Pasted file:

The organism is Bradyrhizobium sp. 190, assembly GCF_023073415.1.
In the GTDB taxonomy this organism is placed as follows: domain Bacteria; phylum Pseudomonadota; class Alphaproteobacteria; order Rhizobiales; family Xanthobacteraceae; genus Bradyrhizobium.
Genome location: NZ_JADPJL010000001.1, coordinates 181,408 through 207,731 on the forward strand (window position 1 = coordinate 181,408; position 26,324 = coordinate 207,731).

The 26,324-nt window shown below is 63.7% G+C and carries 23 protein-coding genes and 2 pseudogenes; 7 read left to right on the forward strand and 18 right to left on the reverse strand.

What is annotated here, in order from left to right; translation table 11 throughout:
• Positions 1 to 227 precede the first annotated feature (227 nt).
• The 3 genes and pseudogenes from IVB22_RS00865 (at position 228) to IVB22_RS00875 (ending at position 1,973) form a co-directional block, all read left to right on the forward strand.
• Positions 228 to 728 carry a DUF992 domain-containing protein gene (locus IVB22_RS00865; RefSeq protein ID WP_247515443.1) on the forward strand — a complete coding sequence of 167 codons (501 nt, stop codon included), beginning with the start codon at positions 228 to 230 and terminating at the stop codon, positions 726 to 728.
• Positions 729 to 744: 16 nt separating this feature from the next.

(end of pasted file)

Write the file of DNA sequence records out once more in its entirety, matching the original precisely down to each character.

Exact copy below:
The organism is Bradyrhizobium sp. 190, assembly GCF_023073415.1.
In the GTDB taxonomy this organism is placed as follows: domain Bacteria; phylum Pseudomonadota; class Alphaproteobacteria; order Rhizobiales; family Xanthobacteraceae; genus Bradyrhizobium.
Genome location: NZ_JADPJL010000001.1, coordinates 181,408 through 207,731 on the forward strand (window position 1 = coordinate 181,408; position 26,324 = coordinate 207,731).

The 26,324-nt window shown below is 63.7% G+C and carries 23 protein-coding genes and 2 pseudogenes; 7 read left to right on the forward strand and 18 right to left on the reverse strand.

What is annotated here, in order from left to right; translation table 11 throughout:
• Positions 1 to 227 precede the first annotated feature (227 nt).
• The 3 genes and pseudogenes from IVB22_RS00865 (at position 228) to IVB22_RS00875 (ending at position 1,973) form a co-directional block, all read left to right on the forward strand.
• Positions 228 to 728 carry a DUF992 domain-containing protein gene (locus IVB22_RS00865; RefSeq protein ID WP_247515443.1) on the forward strand — a complete coding sequence of 167 codons (501 nt, stop codon included), beginning with the start codon at positions 228 to 230 and terminating at the stop codon, positions 726 to 728.
• Positions 729 to 744: 16 nt separating this feature from the next.